Breaking down their strike rates over the first 50 balls of an innings and then post-50 balls, Babar first scores at 75 and 103.39 thereafter. Taylor scores at 74.3 initially and then 104.13; Williamson 73.63 and 100.85. Smith is not too different, with 75.11 and 95.91. You could actually argue both, that Babar's differential is simultaneously too big and not big enough: Rohit Sharma's differential is 36.09 and Virat Kohli's is 27.06 (Babar is 28.39). But Rohit and Kohli go considerably harder over both the first 50 balls and after it.

So this is what Babar is, a quality anchor, and most sides still need one of them to play off of. But there's one metric that gets to the heart of Babar's batting. One especially useful way of looking at strike rates is for innings that last 50 balls or more; that is, innings in which a batsman is well set and of a duration long enough across which you expect the best to be going at a run a ball or more.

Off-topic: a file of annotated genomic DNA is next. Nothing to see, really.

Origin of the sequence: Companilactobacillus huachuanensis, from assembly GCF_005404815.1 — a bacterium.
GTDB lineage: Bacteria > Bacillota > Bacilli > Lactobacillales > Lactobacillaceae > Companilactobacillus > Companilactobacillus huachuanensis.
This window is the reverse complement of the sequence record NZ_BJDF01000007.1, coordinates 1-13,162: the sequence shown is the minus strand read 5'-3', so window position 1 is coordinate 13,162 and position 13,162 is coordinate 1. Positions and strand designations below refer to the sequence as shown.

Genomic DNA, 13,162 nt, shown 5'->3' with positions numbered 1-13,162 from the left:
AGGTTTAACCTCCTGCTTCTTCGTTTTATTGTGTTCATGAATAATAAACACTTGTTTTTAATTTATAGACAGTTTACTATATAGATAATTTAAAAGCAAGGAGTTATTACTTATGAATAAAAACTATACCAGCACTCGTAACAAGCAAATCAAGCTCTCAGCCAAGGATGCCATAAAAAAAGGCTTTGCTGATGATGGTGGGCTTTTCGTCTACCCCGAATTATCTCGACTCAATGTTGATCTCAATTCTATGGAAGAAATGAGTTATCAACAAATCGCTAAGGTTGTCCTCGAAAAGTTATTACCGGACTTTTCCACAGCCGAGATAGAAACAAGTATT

With a minimum of 50 balls faced, and 1000 runs scored across those innings since January 2016, the names at the very top in terms of strike rates are no surprise: Jason Roy, Jonny Bairstow, Quinton de Kock, David Warner and the Indian top three all go at over a run a ball.

Babar's strike rate is 88.5 here and again finds himself alongside the likes of Williamson, Root, Hashim Amla and Smith. But note how these anchors have team-mates above them (in terms of strike rates). Smith is five runs slower per 100 balls (83.17) but he has Warner above him, and Glenn Maxwell below. Amla has Faf du Plessis, de Kock and David Miller.

Root, meanwhile, is the straight man in the most insanely destructive ODI batting line-up ever assembled. (India are an anomaly in that Shikhar Dhawan, Rohit Sharma and Virat Kohli are anchors of a kind we've not really seen before.) These are all batsmen who make the anchor look good, who, more importantly, make the anchor look useful.